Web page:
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“Offer It Up”

September 11, 2012 2 comments

It seems to be something of a catch-phrase in modern Catholic culture, but what do we really mean when we say “offer it up.”? It’s more than just a religious way of saying “Suck it up” or “Quit complaining” (although that’s implied). It’s also more than a simple invitation to prayer. Those three words are an invitation to PARTICIPATE in the gospel.

It’s easy for us these days to read the bible or hear stories of how God worked in the lives of people long ago and think that it no longer applies to us. It can feel as if we got the short end of the stick. It’s tempting to think, “In the old days they had Peter and Paul and JESUS showing them the way face to face; explaining the mysteries, performing the miracles and demonstrating the example of how to live the Christian life. Now we have a book that tells us everything we missed.” What a bummer.

The reality however, is something entirely different. God lives outside of time. Jesus is Christ outside of time. He did not choose one specific instance in time to join us here in this world so that every other generation could realize what it missed.  Instead, he inserted himself into humanity after it had fallen away at juuust such a point when the example of his life, love and teachings could be fully exemplified, documented, transmitted AND PERPETUATED… That’s right, perpetuated.

The gospel is perpetuated through the written word of God in the bible, it is perpetuated in the Sacraments that Christ instituted; it is perpetuated through the Tradition of the Church; and it is perpetuated through our lives.

One of the consistent themes that we see through the gospel is that Jesus does not want to be crowned as king (on this earth) and he did not want the miracles that he performed to be publicized (before the ascension). If you cited the fact that he was “meek and humble of heart” as a reason for this you would be right. If you cited the fact that his “kingdom is not in this world” you would be correct as well. But you would also be missing something.

Jesus kept his miracles and power on the down-low because he knew that they would attract the wrong crowd. You will notice that in EVERY instance of Jesus performing a miracle; it was as a result of faith ALREADY present or a result of compassion distinct to the person or people who he was helping. It was NEVER an attempt to win believers or disciples. “Why not?” you might ask. It certainly would have been effective. Even when he was trying to avoid it, the miracles and authority with which he taught brought many to him, but I suspect they were the same that left him when his teachings became difficult to accept.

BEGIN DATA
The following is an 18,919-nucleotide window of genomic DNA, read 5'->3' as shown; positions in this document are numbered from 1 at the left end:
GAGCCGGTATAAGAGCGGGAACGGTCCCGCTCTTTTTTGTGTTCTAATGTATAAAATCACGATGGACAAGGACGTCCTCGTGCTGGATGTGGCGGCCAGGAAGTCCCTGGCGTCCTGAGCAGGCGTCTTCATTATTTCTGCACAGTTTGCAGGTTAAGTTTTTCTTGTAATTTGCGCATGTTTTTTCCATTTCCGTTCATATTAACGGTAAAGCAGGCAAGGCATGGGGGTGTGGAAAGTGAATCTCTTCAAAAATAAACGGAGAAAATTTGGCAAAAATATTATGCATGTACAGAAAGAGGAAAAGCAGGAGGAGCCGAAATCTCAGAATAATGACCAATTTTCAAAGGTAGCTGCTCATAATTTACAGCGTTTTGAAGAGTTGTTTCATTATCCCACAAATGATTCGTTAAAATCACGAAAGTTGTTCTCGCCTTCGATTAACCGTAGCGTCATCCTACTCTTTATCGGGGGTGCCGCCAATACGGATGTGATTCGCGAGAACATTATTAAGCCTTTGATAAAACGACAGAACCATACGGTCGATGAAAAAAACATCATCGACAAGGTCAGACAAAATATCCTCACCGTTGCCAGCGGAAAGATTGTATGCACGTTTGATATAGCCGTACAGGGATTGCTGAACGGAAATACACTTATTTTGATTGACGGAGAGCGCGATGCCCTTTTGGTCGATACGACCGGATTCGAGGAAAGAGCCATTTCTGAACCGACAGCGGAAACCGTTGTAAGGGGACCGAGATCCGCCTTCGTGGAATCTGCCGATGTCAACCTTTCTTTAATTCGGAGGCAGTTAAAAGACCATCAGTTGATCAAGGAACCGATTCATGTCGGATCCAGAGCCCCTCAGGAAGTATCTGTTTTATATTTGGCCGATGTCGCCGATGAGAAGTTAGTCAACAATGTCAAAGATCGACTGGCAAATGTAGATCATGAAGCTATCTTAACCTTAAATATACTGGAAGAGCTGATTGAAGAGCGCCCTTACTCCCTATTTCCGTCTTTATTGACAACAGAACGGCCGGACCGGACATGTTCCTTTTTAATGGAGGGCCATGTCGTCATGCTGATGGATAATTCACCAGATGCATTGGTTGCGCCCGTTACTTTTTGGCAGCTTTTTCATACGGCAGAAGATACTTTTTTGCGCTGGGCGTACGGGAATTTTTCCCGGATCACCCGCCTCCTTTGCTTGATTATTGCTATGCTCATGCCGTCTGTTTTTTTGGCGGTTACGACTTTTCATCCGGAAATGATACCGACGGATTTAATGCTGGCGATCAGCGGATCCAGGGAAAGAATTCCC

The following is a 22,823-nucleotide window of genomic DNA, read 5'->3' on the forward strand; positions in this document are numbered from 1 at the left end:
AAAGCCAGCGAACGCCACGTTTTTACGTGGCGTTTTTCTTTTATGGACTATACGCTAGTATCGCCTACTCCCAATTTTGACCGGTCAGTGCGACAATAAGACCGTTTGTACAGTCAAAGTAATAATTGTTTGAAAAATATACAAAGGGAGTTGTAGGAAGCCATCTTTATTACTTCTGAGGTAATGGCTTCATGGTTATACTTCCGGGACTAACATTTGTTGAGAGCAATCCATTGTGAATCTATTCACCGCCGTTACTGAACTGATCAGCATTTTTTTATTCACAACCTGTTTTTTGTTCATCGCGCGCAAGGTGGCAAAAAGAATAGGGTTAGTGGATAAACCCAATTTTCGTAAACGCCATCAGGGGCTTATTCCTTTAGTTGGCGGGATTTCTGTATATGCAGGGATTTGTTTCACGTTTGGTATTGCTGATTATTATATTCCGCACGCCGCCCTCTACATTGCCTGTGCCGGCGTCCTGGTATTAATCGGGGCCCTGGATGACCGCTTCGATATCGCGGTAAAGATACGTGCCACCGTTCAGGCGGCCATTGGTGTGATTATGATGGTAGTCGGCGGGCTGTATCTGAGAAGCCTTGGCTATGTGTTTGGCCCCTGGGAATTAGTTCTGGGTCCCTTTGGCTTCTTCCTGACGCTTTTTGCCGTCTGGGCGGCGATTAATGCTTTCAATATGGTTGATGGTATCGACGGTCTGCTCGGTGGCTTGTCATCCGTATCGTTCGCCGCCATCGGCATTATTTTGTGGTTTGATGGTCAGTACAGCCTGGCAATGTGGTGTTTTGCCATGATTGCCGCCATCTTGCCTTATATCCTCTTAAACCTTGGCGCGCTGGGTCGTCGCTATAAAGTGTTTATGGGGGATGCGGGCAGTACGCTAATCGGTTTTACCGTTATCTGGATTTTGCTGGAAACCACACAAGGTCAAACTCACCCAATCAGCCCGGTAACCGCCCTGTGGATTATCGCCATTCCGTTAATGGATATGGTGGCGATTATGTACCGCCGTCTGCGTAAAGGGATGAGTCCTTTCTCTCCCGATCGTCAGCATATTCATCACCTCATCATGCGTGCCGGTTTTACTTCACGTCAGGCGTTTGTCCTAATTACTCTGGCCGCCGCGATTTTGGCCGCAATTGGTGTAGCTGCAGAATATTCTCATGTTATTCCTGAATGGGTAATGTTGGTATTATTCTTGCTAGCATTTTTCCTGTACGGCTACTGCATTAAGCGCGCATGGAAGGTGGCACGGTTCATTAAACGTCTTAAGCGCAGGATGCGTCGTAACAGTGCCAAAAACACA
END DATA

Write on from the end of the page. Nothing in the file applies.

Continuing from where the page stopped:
The Jews had experienced centuries of pain and subjugation at the hands of foreign rulers and they had been promised a messiah who would be their redeemer and savior. We see those terms very spiritually and theologically now, but to most Jews of Jesus’ time, they were very physical and legal ones. Much of the Old Testament is filled with a circular theme: God’s people turn away from him; He warns them and then allows them to fall into bondage by a foreign nation; they repent of their infidelity; God rescues them and brings them prosperity (until they fall away again and the cycle continues).  Each time, when His people turned back to Him, God redeemed them and saved them from their bondage in a physical way. When Jesus walked the earth, Jews were the subjects of the Roman Empire and they were greatly anticipating a savior, redeemer and king who would overthrow the Roman government, establish peace, freedom and prosperity in Jerusalem free from pain, hunger and disease. They were missing the point…